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….Joe Scarborough: All right, so Tommy, uh, man, you didn’t pick a good time to run as a Democrat, did you?

Mika Brzezinski: Yeah, except [crosstalk]…

Joe Scarborough: Oh six.

Mika Brzezinski: …he’s got good cred.

Joe Scarborough: Got, you got great street cred, but it’s tough out there for Democrats, isn’t it?

Tommy Sowers (D): Well, I tell you I think it’s the best year possible for a guy straight out of the military without a lot of political experience to be running for Congress. Throughout the Eighth Congressional District everything I hear is the demand for new blood. And it’s very party neutral. I, I was at a, uh, patriot rally about thirty-six hours ago and a guy came up to me and said, you’re that guy running for Congress. I said, yes I am. He said, now, you’re not the incumbent are you? Said, no I’m not. Well that’s good, you’ve got my vote.

Mika Brzezinski: That was the first question? [crosstalk] Oh boy.

Joe Scarborough: Well, we’re talking about, we’ve been talking about Afghanistan all morning. Should America get out of Afghanistan?

Tommy Sowers (D): Yes, we should. I mean, part of my campaign is ending the war in Afghanistan, and it’s because what they, what they teach in the military are the principles of war. And you just discussed it. The objective is one of the first principles they teach you.

Joe Scarborough: That’s what they teach at West Point [crosstalk]. Right away.

Tommy Sowers (D): Well, yeah. They teach that to you. And when you look at our objectives there right now, it is to train up the Afghan military and police so that one day we can high five them and leave. The problem of course is a question that Congress has been derelict in not asking. It’s who will pay for that military once we leave? The Afghans can’t, America won’t forever, and our allies won’t. So training up four to six hundred thousand Afghan tribesmen that will one day be looking for a paycheck is not in our nation’s long-term strategic interest.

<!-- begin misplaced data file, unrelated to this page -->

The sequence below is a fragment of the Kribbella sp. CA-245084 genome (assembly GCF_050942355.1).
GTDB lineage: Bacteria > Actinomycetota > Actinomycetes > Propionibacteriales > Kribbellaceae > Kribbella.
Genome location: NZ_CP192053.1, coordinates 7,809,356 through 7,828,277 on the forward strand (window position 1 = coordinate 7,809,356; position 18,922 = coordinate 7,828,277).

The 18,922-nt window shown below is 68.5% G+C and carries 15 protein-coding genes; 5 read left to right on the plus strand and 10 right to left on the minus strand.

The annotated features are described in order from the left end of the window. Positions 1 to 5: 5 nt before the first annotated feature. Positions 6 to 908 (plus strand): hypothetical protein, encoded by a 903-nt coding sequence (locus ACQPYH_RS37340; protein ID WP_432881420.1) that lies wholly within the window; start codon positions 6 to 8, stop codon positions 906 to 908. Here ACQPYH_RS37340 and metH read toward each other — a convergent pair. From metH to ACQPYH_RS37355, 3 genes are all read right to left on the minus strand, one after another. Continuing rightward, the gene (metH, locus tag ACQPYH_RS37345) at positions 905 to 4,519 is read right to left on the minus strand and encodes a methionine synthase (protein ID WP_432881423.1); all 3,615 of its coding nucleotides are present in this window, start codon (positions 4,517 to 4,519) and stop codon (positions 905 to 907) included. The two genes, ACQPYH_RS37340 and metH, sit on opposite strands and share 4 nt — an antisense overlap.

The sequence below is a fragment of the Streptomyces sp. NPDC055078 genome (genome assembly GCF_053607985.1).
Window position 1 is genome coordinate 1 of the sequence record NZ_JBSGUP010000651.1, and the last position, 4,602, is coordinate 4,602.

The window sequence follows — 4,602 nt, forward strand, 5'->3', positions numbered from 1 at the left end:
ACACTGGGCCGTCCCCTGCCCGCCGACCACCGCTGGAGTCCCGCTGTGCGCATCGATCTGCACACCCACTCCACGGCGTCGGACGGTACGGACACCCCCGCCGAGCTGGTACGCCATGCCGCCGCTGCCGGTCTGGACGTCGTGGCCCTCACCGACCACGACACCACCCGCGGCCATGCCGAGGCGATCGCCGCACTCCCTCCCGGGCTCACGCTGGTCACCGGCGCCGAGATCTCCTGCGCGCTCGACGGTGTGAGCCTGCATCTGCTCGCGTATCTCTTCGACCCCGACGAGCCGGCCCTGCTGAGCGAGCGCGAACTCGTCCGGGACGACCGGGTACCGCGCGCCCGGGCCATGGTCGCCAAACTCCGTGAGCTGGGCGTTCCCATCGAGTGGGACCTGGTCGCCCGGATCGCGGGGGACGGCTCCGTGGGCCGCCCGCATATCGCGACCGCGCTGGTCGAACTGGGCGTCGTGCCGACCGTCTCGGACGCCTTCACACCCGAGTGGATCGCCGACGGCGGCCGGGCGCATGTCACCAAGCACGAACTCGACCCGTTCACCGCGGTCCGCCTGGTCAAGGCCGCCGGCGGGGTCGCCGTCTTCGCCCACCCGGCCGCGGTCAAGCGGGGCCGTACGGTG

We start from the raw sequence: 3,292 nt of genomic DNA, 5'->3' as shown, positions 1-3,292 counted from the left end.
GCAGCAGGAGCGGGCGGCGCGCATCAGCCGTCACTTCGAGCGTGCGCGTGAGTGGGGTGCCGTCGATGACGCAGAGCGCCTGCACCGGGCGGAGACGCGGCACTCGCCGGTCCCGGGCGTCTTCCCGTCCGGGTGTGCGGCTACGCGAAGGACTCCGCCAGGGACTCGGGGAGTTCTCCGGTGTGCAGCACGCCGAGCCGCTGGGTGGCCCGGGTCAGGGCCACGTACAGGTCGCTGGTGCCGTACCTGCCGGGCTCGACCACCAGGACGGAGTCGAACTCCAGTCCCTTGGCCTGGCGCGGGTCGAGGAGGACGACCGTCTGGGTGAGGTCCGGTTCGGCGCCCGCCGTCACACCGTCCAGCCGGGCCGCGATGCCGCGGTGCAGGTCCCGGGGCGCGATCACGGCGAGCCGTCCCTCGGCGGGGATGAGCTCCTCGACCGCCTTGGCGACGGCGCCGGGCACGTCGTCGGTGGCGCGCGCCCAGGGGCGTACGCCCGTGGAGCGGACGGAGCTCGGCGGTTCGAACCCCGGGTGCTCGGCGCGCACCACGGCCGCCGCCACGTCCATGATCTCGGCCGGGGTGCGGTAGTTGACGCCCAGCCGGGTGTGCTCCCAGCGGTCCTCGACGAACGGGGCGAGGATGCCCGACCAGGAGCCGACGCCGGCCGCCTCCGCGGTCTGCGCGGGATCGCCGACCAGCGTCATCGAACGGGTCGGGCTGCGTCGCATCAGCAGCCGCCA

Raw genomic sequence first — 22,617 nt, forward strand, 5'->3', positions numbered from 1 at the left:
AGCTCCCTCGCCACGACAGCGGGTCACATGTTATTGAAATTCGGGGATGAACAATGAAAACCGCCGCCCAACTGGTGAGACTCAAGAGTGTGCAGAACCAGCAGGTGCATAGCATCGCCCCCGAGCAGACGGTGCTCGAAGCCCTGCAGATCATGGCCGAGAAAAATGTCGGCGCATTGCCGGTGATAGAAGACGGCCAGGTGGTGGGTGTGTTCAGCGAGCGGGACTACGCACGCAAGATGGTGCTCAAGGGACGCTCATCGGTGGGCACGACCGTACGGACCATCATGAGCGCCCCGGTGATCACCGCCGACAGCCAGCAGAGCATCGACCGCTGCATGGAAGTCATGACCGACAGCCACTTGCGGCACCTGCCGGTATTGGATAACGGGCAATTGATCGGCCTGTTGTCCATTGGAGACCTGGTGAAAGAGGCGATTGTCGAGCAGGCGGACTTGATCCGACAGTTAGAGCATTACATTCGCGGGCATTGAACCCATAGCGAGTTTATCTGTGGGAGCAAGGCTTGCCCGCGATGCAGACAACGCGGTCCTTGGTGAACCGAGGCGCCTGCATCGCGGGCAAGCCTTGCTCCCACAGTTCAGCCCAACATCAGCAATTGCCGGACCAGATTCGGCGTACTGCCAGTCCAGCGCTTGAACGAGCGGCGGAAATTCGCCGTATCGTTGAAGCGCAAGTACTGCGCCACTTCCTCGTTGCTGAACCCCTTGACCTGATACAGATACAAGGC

Joe Scarborough: Tommy, is it time for a draft?

Tommy Sowers (D): Well, I, I disagree, Mike, at least in my district. In my district, when I, there’s seventy thousand veterans in my district, and when I am doing a town hall and I ask how many of you are veterans or related to somebody that’s currently serving, almost the entire room raises the hand. So, you know, this is why Afghanistan at least from, from my district, it matters in twenty-ten. It matters on a fiscal per, uh, perspective. When we are, we’re spending four hundred dollars a gallon for every gallon of gas we put into a humvee in, in Kabul, people are worried about that. When we’re building infrastructure halfway around the world when we should be building it right here at home, people want that to end. So it’s, it’s a very personal I agree with you…but from my district they they want us investing back at home….